its a brand new rifle less than 100 rounds. and they were new rounds of very good quality.
ok thanks again more details soon.
Originally Posted by TAFE student
Last week the problem was solved, when bought the gun shop gave me bags of new brass to do my reloads and it would seem that i was given 5.56 brass NOT .223 brass. They are NOT THE SAME THING no matter what any magazine or salesman says. You live and learn.
It is my understanding that the 5.56 and the 223 cartridge are the same specs, however the difference is in the chamber. The SAAMI 223 chamber is basically a slightly tighter version of the NATO 5.56. The reason for this (the "slack" NATO chamber) is to reduce the likelihood of jams/misfeeds in military weapons which are more likely to encounter harsh and dirty environments.
BTW, for me it's standard practice to use a full length die on any new (or second hand) brass. That way you can be sure you are starting from a known position.
I will normally only neck die the brass after it has been fired for the first time (i.e. fire formed), and continue to do so as long as it still feeds smoothly ... but I only use those reloads in the one rifle.
Originally Posted by Vernonv
It is my understanding that the 5.56 and the 223 cartridge are the same specs, however the difference is in the chamber. The SAAMI 223 chamber is basically a slightly tighter version of the NATO 5.56. The reason for this is to reduce the likelihood of jams/misfeeds in military weapons which are more likely to encounter harsh and dirty environments.
That was also my understanding. Given the wide range of velocities recorded by TAFE student, I wonder if he has fallen into the trap of assuming that all different sources of cases in a given caliber will have the same internal volume and has inadvertently overloaded some rounds. 3700 fps is some serious velocity for a .223 to achieve. I seem to remember that 5.56 and 7.62 military brass has a heavier web than commercial brass in those calibers, thus decreasing internal volume and effectively increasing the load.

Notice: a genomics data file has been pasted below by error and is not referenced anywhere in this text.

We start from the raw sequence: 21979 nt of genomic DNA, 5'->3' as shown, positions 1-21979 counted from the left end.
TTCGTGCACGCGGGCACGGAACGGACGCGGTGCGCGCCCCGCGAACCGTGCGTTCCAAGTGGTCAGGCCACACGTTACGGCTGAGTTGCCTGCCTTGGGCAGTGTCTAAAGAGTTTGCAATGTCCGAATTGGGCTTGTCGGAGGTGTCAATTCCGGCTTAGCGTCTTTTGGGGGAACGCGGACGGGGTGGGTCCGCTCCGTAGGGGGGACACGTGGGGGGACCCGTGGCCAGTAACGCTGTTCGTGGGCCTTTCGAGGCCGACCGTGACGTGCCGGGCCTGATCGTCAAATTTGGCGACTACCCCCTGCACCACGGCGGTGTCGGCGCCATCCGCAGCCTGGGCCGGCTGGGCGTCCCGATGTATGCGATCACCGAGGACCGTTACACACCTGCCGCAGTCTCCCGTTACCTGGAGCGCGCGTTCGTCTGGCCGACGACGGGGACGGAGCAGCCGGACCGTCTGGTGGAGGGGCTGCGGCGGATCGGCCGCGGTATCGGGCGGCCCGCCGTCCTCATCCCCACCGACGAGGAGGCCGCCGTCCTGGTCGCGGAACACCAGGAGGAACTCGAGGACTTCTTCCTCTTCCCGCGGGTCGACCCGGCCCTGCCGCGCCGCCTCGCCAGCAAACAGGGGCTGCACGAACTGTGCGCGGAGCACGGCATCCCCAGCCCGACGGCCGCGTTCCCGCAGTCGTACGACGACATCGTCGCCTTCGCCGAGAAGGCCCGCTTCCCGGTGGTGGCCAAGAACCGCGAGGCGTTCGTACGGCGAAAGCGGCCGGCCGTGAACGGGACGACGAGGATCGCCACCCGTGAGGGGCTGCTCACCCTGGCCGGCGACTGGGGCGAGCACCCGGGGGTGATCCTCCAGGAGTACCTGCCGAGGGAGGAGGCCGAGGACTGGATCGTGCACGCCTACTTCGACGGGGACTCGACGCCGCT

Originally Posted by Karl Robbers
I seem to remember that 5.56 and 7.62 military brass has a heavier web than commercial brass in those calibers...
I have heard the same.
I buy my 223 brass secondhand/once fired and I'm led to believe it's military brass (it's manufactured by ADI). I've never really taken any notice of the webbing thickness or volumes, and just develop a load for the best grouping (use it for hunting). As I mentioned above I always full length resize them first and have never had any issues.
Some history and a comparison here.